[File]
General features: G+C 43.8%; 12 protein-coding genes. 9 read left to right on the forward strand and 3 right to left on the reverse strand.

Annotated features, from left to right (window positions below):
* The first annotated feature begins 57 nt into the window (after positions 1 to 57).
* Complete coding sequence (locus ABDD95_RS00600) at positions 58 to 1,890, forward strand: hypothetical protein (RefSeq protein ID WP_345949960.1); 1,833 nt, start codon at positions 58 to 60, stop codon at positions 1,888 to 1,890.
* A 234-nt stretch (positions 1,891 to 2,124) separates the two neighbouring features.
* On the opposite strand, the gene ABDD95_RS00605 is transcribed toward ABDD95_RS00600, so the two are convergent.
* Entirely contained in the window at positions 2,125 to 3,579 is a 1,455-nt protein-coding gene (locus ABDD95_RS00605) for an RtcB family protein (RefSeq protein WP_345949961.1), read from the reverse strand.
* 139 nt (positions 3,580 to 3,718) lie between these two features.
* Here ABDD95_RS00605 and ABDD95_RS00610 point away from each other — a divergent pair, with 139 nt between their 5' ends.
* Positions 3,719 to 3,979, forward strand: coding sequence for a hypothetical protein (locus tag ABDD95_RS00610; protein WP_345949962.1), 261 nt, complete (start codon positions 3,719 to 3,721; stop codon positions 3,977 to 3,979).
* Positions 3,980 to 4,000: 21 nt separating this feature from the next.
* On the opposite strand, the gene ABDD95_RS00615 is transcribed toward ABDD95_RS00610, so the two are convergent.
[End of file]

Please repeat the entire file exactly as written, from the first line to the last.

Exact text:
General features: G+C 43.8%; 12 protein-coding genes. 9 read left to right on the forward strand and 3 right to left on the reverse strand.

Annotated features, from left to right (window positions below):
* The first annotated feature begins 57 nt into the window (after positions 1 to 57).
* Complete coding sequence (locus ABDD95_RS00600) at positions 58 to 1,890, forward strand: hypothetical protein (RefSeq protein ID WP_345949960.1); 1,833 nt, start codon at positions 58 to 60, stop codon at positions 1,888 to 1,890.
* A 234-nt stretch (positions 1,891 to 2,124) separates the two neighbouring features.
* On the opposite strand, the gene ABDD95_RS00605 is transcribed toward ABDD95_RS00600, so the two are convergent.
* Entirely contained in the window at positions 2,125 to 3,579 is a 1,455-nt protein-coding gene (locus ABDD95_RS00605) for an RtcB family protein (RefSeq protein WP_345949961.1), read from the reverse strand.
* 139 nt (positions 3,580 to 3,718) lie between these two features.
* Here ABDD95_RS00605 and ABDD95_RS00610 point away from each other — a divergent pair, with 139 nt between their 5' ends.
* Positions 3,719 to 3,979, forward strand: coding sequence for a hypothetical protein (locus tag ABDD95_RS00610; protein WP_345949962.1), 261 nt, complete (start codon positions 3,719 to 3,721; stop codon positions 3,977 to 3,979).
* Positions 3,980 to 4,000: 21 nt separating this feature from the next.
* On the opposite strand, the gene ABDD95_RS00615 is transcribed toward ABDD95_RS00610, so the two are convergent.